Saturday, February 16, 2019



February 17, 2019 – SUNDAY, 6th SUNDAY IN ORDINARY TIME



Jer 17: 5 – 8 / 1 Cor 15; 12, 16 – 20 / Lk 6: 17, 20 – 26


From the 1st Reading :   Jer 17: 7 – 8

Blessed is the man who puts his trust in Yahweh and whose confidence is in him! He is like a tree planted by the water, sending out its roots towards the stream.


He has no fear when the heat comes, his leaves are always green; the year of drought is no problem and he can always bear fruit.


Gospel Reading :               Lk 6: 17, 20 – 26

Coming down the hill with them, Jesus stood on a level place. Many of his disciples were there and a large crowd of people who had come from all parts of Judea and Jerusalem and from the coastal towns of Tyre and Sidon.


Then lifting up his eys to his disciples, he said, "Fortunate are those who are poor, the kingdom of heaven is yours. Fortunate are you who are hungry now, for you will be filled. Fortunate are you who weep now, for you will laugh. Fortunate are you when people hate you, when they reject you and insult you and number you among criminals, because of the Son of Man. Rejoice in that day and leap for joy, for a great reward is kept for you in heaven. Remember that is how the ancestors of the people treated the prophets.


"But alas for you who have wealth, for you have been comforted now. Alas for those who are full, for you will go hungry. Alas for you who laugh now, for you will mourn and weep. Alas for you when people speak well of you, for that is how the ancestors of these people treated the false prophets."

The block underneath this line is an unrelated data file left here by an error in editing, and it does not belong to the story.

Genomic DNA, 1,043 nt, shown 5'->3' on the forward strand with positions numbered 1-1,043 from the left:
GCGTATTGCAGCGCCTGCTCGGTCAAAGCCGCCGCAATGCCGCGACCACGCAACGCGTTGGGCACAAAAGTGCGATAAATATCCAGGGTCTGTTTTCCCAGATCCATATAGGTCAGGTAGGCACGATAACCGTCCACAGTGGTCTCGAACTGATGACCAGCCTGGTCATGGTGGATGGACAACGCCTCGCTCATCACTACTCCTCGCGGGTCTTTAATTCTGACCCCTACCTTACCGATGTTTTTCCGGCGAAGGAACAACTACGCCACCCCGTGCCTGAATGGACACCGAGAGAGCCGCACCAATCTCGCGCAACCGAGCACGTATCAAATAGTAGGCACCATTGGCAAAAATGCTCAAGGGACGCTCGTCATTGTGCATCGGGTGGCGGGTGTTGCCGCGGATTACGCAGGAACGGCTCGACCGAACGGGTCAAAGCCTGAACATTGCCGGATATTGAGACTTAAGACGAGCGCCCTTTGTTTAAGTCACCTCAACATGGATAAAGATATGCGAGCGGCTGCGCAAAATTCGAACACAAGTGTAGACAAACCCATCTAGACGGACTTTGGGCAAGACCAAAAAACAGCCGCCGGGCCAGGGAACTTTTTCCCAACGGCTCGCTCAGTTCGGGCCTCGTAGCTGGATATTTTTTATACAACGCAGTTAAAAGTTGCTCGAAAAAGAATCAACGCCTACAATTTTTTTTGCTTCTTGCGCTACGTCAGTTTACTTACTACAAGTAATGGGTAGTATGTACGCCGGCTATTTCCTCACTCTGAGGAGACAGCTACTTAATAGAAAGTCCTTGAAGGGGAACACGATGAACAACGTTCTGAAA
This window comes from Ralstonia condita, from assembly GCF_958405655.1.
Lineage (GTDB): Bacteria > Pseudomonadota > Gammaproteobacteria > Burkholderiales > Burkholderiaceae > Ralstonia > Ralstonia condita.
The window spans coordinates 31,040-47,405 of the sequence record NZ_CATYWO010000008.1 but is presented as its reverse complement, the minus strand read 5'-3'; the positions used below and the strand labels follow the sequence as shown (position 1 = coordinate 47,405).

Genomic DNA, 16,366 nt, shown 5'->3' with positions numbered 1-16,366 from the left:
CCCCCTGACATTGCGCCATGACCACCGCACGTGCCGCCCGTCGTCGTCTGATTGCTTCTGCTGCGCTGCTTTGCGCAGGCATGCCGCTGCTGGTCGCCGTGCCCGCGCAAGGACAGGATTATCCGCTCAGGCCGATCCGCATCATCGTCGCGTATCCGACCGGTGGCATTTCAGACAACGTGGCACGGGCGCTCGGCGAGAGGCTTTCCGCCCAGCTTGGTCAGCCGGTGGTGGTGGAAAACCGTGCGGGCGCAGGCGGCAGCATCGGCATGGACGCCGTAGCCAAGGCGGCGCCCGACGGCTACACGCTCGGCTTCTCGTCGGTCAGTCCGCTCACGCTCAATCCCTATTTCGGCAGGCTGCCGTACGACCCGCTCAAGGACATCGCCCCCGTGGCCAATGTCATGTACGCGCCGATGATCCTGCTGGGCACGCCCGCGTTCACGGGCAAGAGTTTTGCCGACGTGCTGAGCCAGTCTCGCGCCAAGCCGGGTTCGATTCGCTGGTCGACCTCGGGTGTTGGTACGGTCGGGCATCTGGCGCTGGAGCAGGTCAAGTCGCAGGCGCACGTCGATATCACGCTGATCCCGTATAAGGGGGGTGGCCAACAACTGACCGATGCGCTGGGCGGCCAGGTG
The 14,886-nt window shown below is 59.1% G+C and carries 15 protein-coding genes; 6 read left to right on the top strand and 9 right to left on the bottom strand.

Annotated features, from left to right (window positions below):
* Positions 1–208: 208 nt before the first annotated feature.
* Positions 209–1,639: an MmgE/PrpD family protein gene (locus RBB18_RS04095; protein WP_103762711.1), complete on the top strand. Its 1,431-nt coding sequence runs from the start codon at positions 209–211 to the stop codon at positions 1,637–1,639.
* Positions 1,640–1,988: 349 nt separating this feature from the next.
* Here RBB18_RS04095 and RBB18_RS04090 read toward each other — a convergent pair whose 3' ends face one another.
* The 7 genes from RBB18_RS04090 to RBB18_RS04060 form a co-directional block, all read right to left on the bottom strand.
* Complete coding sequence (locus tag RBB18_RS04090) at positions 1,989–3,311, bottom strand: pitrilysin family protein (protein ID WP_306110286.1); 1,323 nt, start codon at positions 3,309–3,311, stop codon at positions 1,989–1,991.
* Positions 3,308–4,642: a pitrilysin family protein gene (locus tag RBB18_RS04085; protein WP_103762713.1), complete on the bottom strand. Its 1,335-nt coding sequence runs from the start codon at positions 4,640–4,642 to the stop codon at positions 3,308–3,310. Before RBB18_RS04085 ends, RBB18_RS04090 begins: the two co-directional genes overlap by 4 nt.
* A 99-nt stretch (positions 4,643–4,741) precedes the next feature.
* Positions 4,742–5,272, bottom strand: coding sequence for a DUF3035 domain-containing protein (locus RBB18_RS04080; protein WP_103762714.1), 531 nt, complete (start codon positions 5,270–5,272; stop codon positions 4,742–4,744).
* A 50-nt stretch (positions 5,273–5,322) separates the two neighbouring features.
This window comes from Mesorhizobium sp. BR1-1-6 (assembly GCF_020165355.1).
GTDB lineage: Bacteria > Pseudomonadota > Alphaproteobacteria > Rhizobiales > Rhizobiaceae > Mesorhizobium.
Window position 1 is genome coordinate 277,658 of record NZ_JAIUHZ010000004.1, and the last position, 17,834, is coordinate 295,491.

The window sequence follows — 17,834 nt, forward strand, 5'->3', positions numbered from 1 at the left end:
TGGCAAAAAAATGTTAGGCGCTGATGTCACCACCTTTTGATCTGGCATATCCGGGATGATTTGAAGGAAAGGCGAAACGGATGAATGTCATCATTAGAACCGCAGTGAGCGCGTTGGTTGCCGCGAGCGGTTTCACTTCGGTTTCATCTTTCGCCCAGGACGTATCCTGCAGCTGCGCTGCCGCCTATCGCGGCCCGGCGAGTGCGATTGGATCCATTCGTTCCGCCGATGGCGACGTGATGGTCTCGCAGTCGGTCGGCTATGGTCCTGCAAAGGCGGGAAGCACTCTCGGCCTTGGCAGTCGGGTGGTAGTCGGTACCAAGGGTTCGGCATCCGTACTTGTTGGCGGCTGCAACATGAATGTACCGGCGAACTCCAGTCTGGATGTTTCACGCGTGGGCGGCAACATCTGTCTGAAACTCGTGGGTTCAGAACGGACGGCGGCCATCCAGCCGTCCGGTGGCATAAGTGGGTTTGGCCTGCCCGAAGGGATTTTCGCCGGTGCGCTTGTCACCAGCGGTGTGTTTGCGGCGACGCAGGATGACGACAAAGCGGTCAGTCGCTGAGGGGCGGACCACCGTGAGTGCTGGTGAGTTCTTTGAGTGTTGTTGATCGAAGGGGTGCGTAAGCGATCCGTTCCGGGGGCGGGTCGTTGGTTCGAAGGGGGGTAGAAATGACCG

To understand why Jesus calls "poor" people fortunate or blessed, we need to understand who Jesus had in mind, when he referred to the "poor" in his Sermon on the Mount.


Once a priest told me, "The beatitude doesn't make sense. The whole world is fighting poverty. And Jesus is saying, `Blessed are the poor!'"


Remember that when Jesus says "Blessed are you," he is not saying "God will bless you." When Jesus says "Blessed are you," he means you are blessed now. How fortunate you are!


How can the poor be fortunate? Here we must remember that when ancient Jews used the word "poor," they used it in a variety of ways and, therefore, in different senses than we use it today.


We use it to refer to someone who is destitute, like a beggar, or those, who live in the smoky mountain or sleep on the sidewalks. We use it to refer to someone, who has no material possession. This kind of poverty – material poverty – is not a good thing. It is the kind of poverty that is dehumanizing. It's an evil condition. It is the kind of thing that every Christian ought to be trying to eradicate from our society. That is why the Church and parishes have social action programs.


The poor could be those people who were without material possession, the destitute. They could also be without influence and power, the "marginalized."


Jesus refers to poor people as those who do not put their trust in wealth or power but in God: "Fortunate are those who are poor, the kingdom of heaven is yours." We might then re-word Jesus' statement this way: "Fortunate are they, who realize that they cannot depend and do not depend on the things of this world for happiness and put all their trust in God."


St. Augustine expressed the trust we should have in God in these words: "Trust the past to God's mercy, the present to his love, and the future to his providence." There is a saying that "Nothing happens to us that is not from God's love."


Today and this week, think about the many ways you can deepen your relationship with God by growing ever more trusting of him.





Have a good day!



These reflections are distributed free and are for personal use only. Feel free to send the Daily Prayer reflections to your friends, colleagues and relatives; however, if you do, please include the following: 


   |  The Daily Prayer, a service and an apostolate of the

   |  priests, laity and friends of Mary the Queen Parish

   |  distributed free and for personal use only.  



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